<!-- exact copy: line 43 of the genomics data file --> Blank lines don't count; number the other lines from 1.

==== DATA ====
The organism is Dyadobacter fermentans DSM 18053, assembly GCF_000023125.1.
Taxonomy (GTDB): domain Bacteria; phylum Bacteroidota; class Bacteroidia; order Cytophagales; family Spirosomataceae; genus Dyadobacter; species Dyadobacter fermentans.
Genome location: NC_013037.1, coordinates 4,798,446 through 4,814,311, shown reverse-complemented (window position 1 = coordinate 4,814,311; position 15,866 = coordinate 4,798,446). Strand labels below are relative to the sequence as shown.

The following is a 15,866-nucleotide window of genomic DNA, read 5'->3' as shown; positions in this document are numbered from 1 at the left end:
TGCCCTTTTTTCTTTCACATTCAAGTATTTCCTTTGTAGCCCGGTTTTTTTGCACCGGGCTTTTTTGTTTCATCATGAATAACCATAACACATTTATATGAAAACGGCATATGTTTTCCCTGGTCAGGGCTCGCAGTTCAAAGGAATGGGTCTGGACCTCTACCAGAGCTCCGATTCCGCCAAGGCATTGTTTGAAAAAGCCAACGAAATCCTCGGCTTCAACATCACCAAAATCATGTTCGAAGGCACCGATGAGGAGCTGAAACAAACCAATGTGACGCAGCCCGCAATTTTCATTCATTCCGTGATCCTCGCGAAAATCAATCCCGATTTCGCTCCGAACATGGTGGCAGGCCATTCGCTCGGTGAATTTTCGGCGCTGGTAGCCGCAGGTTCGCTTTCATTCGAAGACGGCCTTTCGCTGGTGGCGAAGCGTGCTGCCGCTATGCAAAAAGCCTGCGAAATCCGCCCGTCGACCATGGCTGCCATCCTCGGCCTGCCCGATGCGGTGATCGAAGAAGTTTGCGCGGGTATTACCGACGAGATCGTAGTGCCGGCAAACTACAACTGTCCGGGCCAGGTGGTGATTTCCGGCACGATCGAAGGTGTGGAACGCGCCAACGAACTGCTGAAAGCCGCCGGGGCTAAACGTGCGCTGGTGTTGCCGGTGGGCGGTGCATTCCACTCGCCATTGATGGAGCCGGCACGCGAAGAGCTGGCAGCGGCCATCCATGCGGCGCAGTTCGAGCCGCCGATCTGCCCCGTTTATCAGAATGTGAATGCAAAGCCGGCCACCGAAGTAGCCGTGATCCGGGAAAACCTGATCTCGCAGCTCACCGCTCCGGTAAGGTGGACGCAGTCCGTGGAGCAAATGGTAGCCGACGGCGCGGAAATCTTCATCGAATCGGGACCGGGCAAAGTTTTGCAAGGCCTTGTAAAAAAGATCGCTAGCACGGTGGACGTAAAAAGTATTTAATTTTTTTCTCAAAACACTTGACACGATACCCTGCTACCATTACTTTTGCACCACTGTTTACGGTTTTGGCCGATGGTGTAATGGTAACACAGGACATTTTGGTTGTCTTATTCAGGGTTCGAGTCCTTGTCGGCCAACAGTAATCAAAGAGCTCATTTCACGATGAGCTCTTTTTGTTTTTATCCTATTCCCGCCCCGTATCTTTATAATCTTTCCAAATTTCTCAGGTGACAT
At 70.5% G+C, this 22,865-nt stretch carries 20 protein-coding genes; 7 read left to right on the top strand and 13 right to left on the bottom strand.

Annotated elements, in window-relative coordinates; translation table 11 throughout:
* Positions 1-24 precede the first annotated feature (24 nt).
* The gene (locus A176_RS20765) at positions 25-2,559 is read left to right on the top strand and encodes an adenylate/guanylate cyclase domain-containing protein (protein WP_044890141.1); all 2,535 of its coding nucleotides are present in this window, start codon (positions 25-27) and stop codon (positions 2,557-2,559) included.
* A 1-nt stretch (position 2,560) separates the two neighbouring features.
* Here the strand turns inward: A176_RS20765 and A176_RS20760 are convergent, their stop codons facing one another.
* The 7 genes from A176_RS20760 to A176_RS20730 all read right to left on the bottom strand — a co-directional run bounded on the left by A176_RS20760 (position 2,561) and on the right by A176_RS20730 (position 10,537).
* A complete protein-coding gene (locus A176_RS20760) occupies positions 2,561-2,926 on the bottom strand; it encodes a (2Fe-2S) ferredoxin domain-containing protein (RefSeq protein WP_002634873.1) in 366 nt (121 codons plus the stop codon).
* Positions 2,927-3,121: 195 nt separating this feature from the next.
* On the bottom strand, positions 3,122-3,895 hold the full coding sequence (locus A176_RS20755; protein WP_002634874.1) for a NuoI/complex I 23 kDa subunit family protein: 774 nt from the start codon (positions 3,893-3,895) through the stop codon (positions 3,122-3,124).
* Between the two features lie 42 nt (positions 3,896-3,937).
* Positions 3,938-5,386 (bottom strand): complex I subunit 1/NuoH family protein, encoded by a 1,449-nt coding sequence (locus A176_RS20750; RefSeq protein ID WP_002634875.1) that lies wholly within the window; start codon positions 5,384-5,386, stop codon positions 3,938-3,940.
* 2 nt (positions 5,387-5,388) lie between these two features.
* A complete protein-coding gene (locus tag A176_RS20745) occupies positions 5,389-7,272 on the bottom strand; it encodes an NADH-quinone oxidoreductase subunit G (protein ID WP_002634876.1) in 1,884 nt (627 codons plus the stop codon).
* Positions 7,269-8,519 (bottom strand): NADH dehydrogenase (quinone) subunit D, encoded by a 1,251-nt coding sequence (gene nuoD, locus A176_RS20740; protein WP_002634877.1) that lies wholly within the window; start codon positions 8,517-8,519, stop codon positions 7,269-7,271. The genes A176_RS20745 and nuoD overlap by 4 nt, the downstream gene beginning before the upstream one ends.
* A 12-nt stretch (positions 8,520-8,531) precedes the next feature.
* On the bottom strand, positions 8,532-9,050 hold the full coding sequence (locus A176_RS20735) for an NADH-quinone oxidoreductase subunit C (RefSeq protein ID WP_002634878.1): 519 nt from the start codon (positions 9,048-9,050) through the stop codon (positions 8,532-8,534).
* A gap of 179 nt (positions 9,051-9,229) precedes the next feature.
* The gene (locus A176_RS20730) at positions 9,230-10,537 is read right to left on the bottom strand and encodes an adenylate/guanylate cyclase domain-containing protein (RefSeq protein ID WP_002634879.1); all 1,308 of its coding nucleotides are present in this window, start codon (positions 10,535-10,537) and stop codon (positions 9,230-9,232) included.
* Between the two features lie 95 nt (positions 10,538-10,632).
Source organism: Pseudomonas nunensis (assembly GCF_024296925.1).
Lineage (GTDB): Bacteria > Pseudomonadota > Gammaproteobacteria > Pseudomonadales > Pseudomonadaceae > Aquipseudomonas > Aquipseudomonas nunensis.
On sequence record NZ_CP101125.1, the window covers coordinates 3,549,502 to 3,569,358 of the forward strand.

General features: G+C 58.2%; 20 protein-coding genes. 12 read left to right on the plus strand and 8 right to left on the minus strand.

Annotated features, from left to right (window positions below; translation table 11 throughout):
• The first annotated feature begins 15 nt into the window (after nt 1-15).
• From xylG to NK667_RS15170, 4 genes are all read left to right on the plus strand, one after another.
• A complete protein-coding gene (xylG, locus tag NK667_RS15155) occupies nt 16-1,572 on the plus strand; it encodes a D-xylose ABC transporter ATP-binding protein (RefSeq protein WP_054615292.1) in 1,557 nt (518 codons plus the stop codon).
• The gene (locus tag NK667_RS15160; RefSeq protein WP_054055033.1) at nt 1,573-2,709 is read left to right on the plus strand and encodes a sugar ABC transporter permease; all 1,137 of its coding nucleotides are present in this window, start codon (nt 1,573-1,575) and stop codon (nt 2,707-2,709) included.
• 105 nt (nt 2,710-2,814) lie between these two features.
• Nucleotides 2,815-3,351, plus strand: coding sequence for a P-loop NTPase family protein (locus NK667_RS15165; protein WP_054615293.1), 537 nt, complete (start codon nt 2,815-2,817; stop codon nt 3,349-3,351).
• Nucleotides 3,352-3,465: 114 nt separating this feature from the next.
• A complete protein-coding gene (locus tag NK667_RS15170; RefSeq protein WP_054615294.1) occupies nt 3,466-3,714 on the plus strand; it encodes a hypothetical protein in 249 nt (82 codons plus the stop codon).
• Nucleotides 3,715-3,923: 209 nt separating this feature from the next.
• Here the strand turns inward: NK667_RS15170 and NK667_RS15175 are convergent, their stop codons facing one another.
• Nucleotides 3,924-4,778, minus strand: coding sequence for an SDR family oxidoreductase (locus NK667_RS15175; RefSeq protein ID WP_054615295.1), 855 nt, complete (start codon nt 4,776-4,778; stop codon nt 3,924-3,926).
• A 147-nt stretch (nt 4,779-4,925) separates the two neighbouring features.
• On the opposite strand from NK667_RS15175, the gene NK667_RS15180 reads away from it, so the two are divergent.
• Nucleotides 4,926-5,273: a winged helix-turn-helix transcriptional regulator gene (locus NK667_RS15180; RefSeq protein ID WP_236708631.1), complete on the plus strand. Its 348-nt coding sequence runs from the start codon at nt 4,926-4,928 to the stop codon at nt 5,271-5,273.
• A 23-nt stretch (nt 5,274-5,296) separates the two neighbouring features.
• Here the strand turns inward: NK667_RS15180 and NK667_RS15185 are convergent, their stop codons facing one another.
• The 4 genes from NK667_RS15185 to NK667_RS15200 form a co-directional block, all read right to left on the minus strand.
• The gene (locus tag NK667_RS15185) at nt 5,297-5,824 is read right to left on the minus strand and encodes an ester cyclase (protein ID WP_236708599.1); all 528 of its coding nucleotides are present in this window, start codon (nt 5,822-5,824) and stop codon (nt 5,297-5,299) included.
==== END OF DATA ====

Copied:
• On the opposite strand from NK667_RS15175, the gene NK667_RS15180 reads away from it, so the two are divergent.